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Angie Peltier


Angie Peltier
Former Extension Educator, Commercial Agriculture



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Hill and Furrow

Current topics about crop production in Western Illinois, including field crops research at the NWIARDC in Monmouth.
Figure. These corn ears were picked on August 3, 2016 in Monmouth, IL. Why are these corn ears so different? How might this difference affect yield estimates?
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Why are these corn ears so different? How might this difference affect yield estimates?


While my inclination is to joke and say that the obvious difference must be that the larger ear was grown in Illinois while the smaller ear was grown in another state (four letters, also starts with an 'I'…..), this isn't it.

A estimate of yields in a field full of the more moderate-sized ear (612 kernels/ear) at an ear population of 33,000 would be 260 bu/A. While estimated  of a field full of the larger-sized ear (882 kernels/ear), at the same ear population would be 364 bu/A (Figure).

These would be phenomenal yields if both estimates were to prove accurate, and record shattering yields for the field with the larger ears. Yield estimates can influence many of a farmer's decisions going forward including locking in higher grain prices before harvest for guaranteed future delivery. This is why representative and conservative estimates of yield are so important.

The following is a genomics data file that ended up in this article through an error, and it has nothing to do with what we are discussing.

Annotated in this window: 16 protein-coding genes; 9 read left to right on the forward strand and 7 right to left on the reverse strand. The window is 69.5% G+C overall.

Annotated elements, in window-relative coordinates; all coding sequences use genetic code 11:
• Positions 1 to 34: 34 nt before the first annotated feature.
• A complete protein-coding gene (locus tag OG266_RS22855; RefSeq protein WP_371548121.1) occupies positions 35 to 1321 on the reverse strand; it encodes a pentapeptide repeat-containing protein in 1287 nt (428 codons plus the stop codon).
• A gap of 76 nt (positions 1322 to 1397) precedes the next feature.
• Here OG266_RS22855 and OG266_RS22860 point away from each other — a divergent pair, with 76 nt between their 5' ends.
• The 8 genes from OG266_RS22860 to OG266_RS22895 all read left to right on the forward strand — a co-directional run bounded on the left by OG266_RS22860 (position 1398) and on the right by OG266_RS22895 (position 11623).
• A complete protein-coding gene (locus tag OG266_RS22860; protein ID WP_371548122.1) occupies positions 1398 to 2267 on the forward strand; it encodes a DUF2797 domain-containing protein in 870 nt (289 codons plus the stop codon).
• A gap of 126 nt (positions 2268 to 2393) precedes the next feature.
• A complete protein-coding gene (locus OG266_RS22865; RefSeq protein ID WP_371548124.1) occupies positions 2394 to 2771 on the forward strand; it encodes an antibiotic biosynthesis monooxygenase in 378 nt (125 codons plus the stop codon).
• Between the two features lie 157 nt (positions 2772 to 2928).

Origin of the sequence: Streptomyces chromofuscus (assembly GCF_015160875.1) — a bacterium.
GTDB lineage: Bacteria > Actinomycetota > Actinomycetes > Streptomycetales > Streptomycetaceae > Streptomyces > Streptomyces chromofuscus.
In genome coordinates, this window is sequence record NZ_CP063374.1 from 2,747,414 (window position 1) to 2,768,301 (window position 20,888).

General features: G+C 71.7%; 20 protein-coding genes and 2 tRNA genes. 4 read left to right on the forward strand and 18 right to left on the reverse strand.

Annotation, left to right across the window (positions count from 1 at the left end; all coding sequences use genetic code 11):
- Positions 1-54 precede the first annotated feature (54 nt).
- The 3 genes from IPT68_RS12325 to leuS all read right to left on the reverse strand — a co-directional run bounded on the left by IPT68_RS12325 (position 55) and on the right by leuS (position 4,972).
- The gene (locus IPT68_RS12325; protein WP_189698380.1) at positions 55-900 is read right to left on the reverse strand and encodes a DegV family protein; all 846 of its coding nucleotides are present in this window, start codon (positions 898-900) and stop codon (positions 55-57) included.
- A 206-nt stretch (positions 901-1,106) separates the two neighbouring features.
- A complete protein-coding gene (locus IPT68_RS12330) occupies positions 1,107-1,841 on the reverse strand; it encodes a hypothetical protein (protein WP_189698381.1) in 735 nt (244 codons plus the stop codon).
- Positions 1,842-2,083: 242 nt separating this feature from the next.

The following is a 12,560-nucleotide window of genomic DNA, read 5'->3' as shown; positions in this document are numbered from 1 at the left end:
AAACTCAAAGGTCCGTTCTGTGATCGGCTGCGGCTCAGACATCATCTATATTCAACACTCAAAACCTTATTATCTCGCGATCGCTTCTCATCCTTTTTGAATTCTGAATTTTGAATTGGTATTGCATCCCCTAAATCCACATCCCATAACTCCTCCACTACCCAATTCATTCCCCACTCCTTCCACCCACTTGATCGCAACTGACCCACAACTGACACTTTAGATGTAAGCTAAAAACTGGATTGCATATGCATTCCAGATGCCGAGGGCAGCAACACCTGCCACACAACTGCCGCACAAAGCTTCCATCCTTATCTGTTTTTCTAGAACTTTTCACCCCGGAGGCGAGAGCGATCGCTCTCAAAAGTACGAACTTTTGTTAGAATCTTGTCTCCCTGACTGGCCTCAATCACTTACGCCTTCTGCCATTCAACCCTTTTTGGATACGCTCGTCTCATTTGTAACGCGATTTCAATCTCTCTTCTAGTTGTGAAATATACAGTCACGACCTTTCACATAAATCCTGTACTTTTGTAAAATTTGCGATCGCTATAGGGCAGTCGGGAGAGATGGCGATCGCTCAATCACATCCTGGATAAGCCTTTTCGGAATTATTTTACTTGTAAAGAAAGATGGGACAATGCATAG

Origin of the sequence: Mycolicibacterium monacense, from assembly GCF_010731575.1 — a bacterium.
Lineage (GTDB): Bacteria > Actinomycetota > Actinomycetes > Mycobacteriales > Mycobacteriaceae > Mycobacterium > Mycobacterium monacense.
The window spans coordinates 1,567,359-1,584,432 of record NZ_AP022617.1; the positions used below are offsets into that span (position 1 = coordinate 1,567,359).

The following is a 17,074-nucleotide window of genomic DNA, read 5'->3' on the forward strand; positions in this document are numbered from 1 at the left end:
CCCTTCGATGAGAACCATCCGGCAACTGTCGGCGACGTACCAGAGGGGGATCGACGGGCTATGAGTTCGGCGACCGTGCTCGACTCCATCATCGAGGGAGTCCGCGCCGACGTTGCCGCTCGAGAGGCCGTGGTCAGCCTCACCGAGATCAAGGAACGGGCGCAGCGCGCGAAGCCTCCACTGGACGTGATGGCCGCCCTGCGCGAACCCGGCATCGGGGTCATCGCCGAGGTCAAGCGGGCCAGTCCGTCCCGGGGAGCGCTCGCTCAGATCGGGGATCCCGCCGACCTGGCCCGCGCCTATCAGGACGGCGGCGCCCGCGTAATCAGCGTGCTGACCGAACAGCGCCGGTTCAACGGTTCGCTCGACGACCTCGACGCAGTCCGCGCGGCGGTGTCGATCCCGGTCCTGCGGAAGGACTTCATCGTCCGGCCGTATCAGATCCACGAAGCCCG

I will not hold you in suspense any longer....... The monster ear was picked from an outside row, while the more typical-sized ear was representative of the ears that were growing in the middle of the same field. Those plants growing in the outer row of a field likely have greater access to sunlight, growing space and perhaps nutrients than plants growing in the rest of the field and can significantly and inaccurately elevate estimates of potential grain yield. More accurate estimates can be found by following the recommendations that were laid out Dr. Emerson Nafziger in a recent Bulletin article.

Northwestern Illinois Ag R&D Center senior research specialist Marty Johnson (Figure) and I spent part of yesterday afternoon collecting yield estimates in the center's corn planting date research trial (Table).

Planting Date

R1 Date

Yield estimate

April 5

July 1

260

April 15

July 1

224

May 5

July 13

263

May 19

July 18

191

Only time will tell how the weather conditions that the crop experiences throughout the rest of the growing season will affect the final yields in these plots.



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